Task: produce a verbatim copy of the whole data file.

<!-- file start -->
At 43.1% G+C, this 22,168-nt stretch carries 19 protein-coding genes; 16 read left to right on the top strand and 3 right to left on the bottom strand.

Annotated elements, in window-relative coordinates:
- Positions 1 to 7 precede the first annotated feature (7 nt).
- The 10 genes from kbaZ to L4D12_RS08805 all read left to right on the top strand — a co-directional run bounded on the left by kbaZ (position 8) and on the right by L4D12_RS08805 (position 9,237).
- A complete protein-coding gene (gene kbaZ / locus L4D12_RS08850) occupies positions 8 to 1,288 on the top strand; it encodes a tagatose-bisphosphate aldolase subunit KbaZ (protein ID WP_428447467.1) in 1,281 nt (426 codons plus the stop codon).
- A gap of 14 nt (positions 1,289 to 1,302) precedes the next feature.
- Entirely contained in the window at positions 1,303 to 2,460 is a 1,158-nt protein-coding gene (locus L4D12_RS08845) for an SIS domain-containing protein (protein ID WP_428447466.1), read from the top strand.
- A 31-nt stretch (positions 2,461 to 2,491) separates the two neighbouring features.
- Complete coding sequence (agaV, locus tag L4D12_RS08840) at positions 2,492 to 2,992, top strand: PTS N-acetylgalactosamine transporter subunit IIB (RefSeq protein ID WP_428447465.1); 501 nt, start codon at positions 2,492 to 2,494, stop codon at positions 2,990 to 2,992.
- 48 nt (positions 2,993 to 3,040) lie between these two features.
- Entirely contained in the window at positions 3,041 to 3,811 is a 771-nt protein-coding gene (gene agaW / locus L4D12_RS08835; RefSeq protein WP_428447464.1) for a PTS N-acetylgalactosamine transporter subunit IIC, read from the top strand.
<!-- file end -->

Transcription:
At 43.1% G+C, this 22,168-nt stretch carries 19 protein-coding genes; 16 read left to right on the top strand and 3 right to left on the bottom strand.

Annotated elements, in window-relative coordinates:
- Positions 1 to 7 precede the first annotated feature (7 nt).
- The 10 genes from kbaZ to L4D12_RS08805 all read left to right on the top strand — a co-directional run bounded on the left by kbaZ (position 8) and on the right by L4D12_RS08805 (position 9,237).
- A complete protein-coding gene (gene kbaZ / locus L4D12_RS08850) occupies positions 8 to 1,288 on the top strand; it encodes a tagatose-bisphosphate aldolase subunit KbaZ (protein ID WP_428447467.1) in 1,281 nt (426 codons plus the stop codon).
- A gap of 14 nt (positions 1,289 to 1,302) precedes the next feature.
- Entirely contained in the window at positions 1,303 to 2,460 is a 1,158-nt protein-coding gene (locus L4D12_RS08845) for an SIS domain-containing protein (protein ID WP_428447466.1), read from the top strand.
- A 31-nt stretch (positions 2,461 to 2,491) separates the two neighbouring features.
- Complete coding sequence (agaV, locus tag L4D12_RS08840) at positions 2,492 to 2,992, top strand: PTS N-acetylgalactosamine transporter subunit IIB (RefSeq protein ID WP_428447465.1); 501 nt, start codon at positions 2,492 to 2,494, stop codon at positions 2,990 to 2,992.
- 48 nt (positions 2,993 to 3,040) lie between these two features.
- Entirely contained in the window at positions 3,041 to 3,811 is a 771-nt protein-coding gene (gene agaW / locus L4D12_RS08835; RefSeq protein WP_428447464.1) for a PTS N-acetylgalactosamine transporter subunit IIC, read from the top strand.